Unit had to. Rather because of the way the Act is worded it can 'decline to deal with' a
complaint for any number of reasons.
- The new Commission cannot not recommend any action that would effect NSW
- The mid 1990s saw an effective end to legal aid in NSW for civil cases. So most patients
cannot now access the common law even if they encounter the grossest of medical
negligence. (It typically takes over ten years and around half a million dollars to fight a medical negligence case
up to the High Court. The medical defence organisations in Australia do fight and will spend very large amounts if
they feel a case could effect their liability calculations adversely and effect professional indemnity premiums. NSW
law makes it illegal for a lawyer to agree to fight a case on a contingency basis, where he agrees to take a fixed
percentage of the fee. Instead the NSW law says he may charge a surcharge on his fees for operating on a
contingent basis. And in NSW the loser in a case has to pay the other side's costs. Thus a victim of serious medical
negligence can be placed in a situation where if the victim wins his winnings are more than used up by legal fees
and if he loses he can expect to lose his house and other possessions being forced into bankruptcy. Such cases are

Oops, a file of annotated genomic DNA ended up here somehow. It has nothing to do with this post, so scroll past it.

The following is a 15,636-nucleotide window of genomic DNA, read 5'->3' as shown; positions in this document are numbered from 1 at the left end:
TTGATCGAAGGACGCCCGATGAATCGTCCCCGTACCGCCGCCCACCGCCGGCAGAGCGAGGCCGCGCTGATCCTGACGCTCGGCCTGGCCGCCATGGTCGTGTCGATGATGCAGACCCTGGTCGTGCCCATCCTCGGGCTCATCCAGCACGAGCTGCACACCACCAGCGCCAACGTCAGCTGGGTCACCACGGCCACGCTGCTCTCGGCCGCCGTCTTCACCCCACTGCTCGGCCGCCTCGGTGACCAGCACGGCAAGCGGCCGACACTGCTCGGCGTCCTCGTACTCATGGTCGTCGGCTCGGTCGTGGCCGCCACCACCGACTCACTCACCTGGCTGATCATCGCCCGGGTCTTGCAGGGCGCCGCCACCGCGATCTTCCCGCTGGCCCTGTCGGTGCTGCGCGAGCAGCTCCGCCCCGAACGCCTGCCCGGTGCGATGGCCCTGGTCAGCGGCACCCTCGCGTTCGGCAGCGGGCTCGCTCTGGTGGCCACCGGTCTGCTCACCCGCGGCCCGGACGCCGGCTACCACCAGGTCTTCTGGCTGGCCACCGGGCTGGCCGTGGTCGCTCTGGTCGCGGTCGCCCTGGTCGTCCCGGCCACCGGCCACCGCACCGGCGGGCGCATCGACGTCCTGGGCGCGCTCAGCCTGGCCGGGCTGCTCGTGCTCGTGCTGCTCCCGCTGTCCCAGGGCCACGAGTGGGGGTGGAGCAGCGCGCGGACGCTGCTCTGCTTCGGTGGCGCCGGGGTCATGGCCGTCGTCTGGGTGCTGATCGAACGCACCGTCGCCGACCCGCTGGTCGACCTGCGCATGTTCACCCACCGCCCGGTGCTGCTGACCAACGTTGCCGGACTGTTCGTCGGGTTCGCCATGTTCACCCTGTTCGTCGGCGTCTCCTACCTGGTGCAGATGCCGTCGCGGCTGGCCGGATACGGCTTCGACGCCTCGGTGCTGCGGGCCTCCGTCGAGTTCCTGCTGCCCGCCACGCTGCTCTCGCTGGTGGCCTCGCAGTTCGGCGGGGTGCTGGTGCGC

reported in the NSW media from time to time.
- In 1997 The NSW Attorney General's Dept. was considering putting upper limits on what a
patient could sue a doctor or hospital for. ( A reason being given - the public had inflated expectations as
to what medical care could do for them. While the doctor's organisations said that they cannot act as de facto social
- To complain about a medical professional in NSW may even be getting distinctly dangerous
today as new mental health laws (That have been typified by some local human rights groups as Orwell's
"1984" written into NSW Law) allow a person to be removed from any location (including their
home) and subjected against their will to ECT (electro-shock treatment) and enforced drug
treatment, for 6 months at a time, if they are felt to be at risk of endangering their reputation
or financial position.
So a simple act like raising your voice in complaint against the wrong medical professional